Video Sales Letters: Do you see people leaving once the "pitch" begins?

by rimam1
20 replies
Hey guys,

I recorded my first power-point style VSL (it was created by a top-notch Warrior... PM me and I'll tell you who) It's currently 40 minutes, and in my analytics, I see that people watch it to the 20 minute mark, which is when the free information ends and the "pitch" begins.

I just wanted to know if that's typical. I'm assuming it is, because in a written sales letter, people would scroll down to the price and leave the page if they aren't interested.

Of course, I'll have to refine my targeting and ad copy via split-testing so I have a perfect market-to-message match, but other than that, I'm wondering if I need to do something differently to get them to stay around for the pitch.

Thanks!
Raza
#begins #leaving #letters #people #pitch #sales #video
  • Profile picture of the author Mr. Subtle
    Originally Posted by rimam1 View Post

    I recorded my first power-point style VSL (it was created by a top-notch Warrior... PM me and I'll tell you who) It's currently 40 minutes, and in my analytics, I see that people watch it to the 20 minute mark, which is when the free information ends and the "pitch" begins.
    The best book I read last year was "Pitch Anything" by Oren Klaff.

    Klaff pitches deals worth multi-millions of dollars. All of his pitches are under 20 minutes. He says you can't keep anyone's attention for longer than that. The people watching your VSL may not be leaving because that's when the pitch is starting, they may be leaving because you've hit their maximum attention span.
    Signature

    {{ DiscussionBoard.errors[8455761].message }}
  • Profile picture of the author BrianMcLeod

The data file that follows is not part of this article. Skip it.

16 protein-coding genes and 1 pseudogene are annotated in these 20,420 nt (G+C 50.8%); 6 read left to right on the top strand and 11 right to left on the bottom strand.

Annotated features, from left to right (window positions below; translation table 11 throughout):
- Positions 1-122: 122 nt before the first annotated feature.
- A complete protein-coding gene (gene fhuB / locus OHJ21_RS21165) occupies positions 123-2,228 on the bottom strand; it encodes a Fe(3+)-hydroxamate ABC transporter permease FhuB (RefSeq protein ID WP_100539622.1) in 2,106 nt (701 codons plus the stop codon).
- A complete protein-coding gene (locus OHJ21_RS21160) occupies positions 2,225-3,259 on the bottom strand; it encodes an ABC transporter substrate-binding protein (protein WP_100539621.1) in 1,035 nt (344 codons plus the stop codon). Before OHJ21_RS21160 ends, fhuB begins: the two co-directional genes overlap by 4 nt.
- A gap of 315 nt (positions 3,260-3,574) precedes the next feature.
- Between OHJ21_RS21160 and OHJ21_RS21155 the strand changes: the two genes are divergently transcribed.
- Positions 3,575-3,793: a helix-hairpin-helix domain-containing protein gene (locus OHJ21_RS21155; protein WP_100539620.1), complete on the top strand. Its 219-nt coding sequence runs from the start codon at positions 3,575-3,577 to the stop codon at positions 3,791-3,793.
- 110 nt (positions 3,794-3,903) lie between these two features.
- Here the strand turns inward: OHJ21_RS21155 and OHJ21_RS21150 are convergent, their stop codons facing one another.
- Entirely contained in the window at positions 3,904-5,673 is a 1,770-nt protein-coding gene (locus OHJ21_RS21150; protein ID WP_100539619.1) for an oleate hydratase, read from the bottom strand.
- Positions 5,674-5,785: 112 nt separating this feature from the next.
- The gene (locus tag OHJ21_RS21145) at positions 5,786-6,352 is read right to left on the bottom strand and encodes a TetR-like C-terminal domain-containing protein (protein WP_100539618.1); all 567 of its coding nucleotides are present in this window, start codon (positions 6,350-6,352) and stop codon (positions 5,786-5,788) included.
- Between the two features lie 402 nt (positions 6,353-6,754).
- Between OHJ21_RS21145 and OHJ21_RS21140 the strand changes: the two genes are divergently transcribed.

You're speaking at a seminar.

    100 people in the room when you step up to the mic to speak.

    Instantly, 40 get up and walk out.

    Over time, another 30 excuse themselves.

    By the end, you're down to 30 people, and depending on the venue 10-20 buy.

    Did that suck?
    {{ DiscussionBoard.errors[8455876].message }}
    • Profile picture of the author rimam1
      No, that's actually a good thing...

      I learned LONG ago "professionals sort, amateurs convince"

      If 70% of the people walk out, I know that they're not interested in what I have to sell anyway. So I figure out how I attracted them... and STOP ADVERTISING THERE and focus on where I got the 30%.

      As far as the length, I'll see what I can cut out. Thing is, I really like the script, and everything flows together well, so I don't know if I should cut certain things out.

      Raza
      {{ DiscussionBoard.errors[8455903].message }}
      • Profile picture of the author Mark Pescetti
        Originally Posted by rimam1 View Post

        As far as the length, I'll see what I can cut out. Thing is, I really like the script, and everything flows together well, so I don't know if I should cut certain things out.
        Never, ever mistake liking copy - with copy that's effective.

        It doesn't matter how much you like your copy. It either works or it doesn't.

        From your initial testing, what kind of conversions are you getting? Hard numbers?